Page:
This is a transcript of a segment of the final program for The Bill Moyers Journal, aired on Friday, April 30, 2010. Bill Moyers interviews journalist Jim Hightower about populist politics.
BILL MOYERS: I don’t know anyone who embodies that old-time, populist gospel, the high spirits and fierce commitment to justice that you just witnessed among the good people of Iowa more than my longtime friend, Jim Hightower.
With a down home wit and a finely honed outrage, Hightower pins the tail on the plutocrats.
A recovering politician, one time commissioner of agriculture in Texas, he now broadcasts daily radio commentaries and publishes this indispensable monthly newsletter, “The Hightower Lowdown.” I admire the journalism in “The Lowdown” so much I helped raise money to raise its profile some years ago. In the spirit of fair trade, Jim has allowed me to borrow some of his best lines, including that rousing populist cry from deep in our native East Texas, “the water won’t clear up until we get the hogs out of the creek.”
He’s been at it so long that this weekend, Jim is being honored at Texas State University in San Marcos with an exhibition celebrating his life’s work as a populist journalist, historian and advocate.
They’re calling the event “Swim Against the Current” because that’s what he does, and in fact, that’s the title of his most recent book.
Welcome to the Journal.
JIM HIGHTOWER: Thank you, Bill.
BILL MOYERS: What do you think about those people from Iowa?
JIM HIGHTOWER: Well, the thing that struck me most is, it’s a coalition of farmers, of environmentalists, workers, young people, old people, working for the community. And it’s not just about me, me, me all the time. They’re exactly in the tradition of people who, you know, are mad as hell but do something about it. You know, it’s one thing to be mad. But it’s another thing to get organized, and find your way around it. You know, my mama told me that two wrongs don’t make a right, but three left turns do.
And that’s what we have to do. We have to figure a way around these blockages of Wall Street today. Of the corporate interests that are squeezing out small business. Of the blockages in the marketplaces. The drug companies, for example, that are gouging consumers. Have to figure out a way around that. It’s not enough to whine. Even in the media.
You know? Because the populists faced that same thing of the media of the day, being primarily newspapers and magazines. Wouldn’t cover this populist movement. In fact, when I worked for Ralph Yarborough, years ago, a Senator from Texas, “The Dallas Morning News” just ignored the progressives of that day. And Yarborough could have a meeting in Dallas and there’d be 5,000 people there. And not a word in “The Dallas Morning News.” So, we had a new name, a new subtitle for the Dallas News. If it happens in Dallas it’s news to us.
BILL MOYERS: Populism began in Texas, didn’t it?
JIM HIGHTOWER: It did. In 1877, out near Lampasas. A group of farmers sitting around a table much like this. And getting run over by the banks and by the railroad monopolies, not unlike what’s happening today. People were being knocked down by corporate power. And that power was initially the banks that just gouged them. Usurious rates of lending. Cause farmers live on credit. You know, they were getting stuck with, you know, 20 percent, 25-30 percent interest rates. And realizing they were going to go broke. And said, “We’ve got to do something.” And out of that, you know, that question has come up so much throughout history. We got to do something.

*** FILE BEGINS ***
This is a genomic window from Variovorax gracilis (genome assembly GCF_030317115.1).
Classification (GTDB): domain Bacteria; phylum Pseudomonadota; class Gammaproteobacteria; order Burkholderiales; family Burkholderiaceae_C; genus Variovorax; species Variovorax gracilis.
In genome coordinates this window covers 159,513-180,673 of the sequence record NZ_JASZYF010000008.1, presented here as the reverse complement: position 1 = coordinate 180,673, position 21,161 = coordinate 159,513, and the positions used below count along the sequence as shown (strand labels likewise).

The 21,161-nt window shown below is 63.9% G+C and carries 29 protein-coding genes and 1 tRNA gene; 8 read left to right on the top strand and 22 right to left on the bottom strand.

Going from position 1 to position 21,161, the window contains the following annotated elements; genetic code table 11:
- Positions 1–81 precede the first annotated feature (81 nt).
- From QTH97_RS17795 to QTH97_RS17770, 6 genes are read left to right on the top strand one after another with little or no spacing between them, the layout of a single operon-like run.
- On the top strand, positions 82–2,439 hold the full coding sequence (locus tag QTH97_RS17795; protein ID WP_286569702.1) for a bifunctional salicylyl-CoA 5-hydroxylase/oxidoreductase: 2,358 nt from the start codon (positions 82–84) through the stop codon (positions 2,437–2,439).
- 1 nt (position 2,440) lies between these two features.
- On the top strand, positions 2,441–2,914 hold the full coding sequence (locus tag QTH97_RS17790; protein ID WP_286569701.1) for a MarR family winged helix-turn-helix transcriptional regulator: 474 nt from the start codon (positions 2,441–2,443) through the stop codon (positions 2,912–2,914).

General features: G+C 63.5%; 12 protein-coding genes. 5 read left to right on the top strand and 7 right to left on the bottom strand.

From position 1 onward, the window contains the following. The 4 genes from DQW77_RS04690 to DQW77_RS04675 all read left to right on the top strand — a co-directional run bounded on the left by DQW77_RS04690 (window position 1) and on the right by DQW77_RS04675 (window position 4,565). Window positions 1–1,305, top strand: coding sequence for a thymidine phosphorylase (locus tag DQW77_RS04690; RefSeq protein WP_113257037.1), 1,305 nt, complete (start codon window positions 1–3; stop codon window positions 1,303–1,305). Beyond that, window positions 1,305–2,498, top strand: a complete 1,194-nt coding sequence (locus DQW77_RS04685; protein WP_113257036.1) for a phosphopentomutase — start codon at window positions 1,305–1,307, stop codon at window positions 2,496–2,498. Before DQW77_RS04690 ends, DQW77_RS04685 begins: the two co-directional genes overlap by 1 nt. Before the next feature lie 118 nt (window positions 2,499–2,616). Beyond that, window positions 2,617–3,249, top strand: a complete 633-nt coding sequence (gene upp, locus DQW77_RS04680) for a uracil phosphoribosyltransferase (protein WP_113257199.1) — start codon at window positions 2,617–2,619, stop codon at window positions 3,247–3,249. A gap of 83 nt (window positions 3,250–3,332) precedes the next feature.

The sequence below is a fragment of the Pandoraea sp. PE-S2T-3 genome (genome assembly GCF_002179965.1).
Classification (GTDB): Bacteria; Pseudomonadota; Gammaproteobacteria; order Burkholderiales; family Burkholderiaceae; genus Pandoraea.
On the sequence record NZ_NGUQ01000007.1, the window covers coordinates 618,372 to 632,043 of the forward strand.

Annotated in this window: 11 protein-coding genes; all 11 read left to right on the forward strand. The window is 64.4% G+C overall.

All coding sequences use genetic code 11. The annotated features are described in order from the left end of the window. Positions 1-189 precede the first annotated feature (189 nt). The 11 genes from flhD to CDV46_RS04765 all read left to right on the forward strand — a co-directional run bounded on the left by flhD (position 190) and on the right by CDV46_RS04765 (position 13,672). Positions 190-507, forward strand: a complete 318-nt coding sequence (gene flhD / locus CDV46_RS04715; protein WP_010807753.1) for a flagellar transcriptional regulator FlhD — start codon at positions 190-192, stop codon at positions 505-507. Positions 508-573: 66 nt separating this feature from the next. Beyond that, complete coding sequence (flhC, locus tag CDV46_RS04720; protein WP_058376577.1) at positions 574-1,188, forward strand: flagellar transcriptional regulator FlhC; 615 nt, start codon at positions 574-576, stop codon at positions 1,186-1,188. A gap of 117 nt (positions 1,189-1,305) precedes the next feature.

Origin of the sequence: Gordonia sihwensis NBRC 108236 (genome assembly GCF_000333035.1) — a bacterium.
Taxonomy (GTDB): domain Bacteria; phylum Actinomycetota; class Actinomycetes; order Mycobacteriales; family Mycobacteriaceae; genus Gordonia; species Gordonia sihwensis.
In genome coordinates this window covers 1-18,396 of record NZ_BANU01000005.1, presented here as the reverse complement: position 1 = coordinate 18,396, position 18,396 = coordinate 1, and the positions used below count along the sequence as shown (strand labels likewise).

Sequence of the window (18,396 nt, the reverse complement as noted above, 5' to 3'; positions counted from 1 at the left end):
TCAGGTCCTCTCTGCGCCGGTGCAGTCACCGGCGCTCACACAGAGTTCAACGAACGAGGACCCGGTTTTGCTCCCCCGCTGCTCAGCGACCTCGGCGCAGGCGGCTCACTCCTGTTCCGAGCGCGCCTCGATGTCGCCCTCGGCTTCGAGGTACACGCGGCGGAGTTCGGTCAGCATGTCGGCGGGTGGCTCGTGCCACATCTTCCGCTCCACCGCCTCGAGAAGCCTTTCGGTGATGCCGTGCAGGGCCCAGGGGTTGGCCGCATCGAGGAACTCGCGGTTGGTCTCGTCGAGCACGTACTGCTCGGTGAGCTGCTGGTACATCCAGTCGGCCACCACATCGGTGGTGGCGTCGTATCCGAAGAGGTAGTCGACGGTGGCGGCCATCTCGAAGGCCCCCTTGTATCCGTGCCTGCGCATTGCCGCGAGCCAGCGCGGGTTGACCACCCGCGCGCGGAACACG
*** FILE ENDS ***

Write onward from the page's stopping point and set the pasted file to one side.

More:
And people figure it out. And it became an incredible, they, the most extensive and most successful mass grassroots movement ever in this country around economic issues. It didn’t begin as political movement. They found ways to get credit, establish their own credit system. Bypassing the banks.
Their own supply system. Seed, fertilizer and that sort of thing. And then their own marketing system. And then they began to build a cultural movement around it, as well. They educated people. They had a speaker’s bureau. They had 40,000 members in it. So—
BILL MOYERS: They had quite a network of intellectual power, didn’t they?
JIM HIGHTOWER: Yes. And it was an intellectual movement. It was an education movement, cultural movement, economic movement. Then it became political. They, and they elected all across the country, by the way, New York to California.
BILL MOYERS: Yeah, it spread from Texas to Kansas and—
JIM HIGHTOWER: Up to the Plains States. And over into the Upper Midwest. And then east and then west and then down through the South. So, it was everywhere. And a very powerful movement.
BILL MOYERS: They were the first party to call for a woman’s right to vote. To call for the direct election of Senators. To oppose all subsidies to corporations. They called for pensions for veterans. They wanted to corral the power of lobbyists. What do we owe them?
JIM HIGHTOWER: We owe them imitation. We owe them the continuation of that spirit that we do not have to just accept what is handed to us. We can battle back against the powers. But it’s not just going to a rally and shouting. It’s organizing and it’s thinking. And reaching out to others. And building a real people’s movement.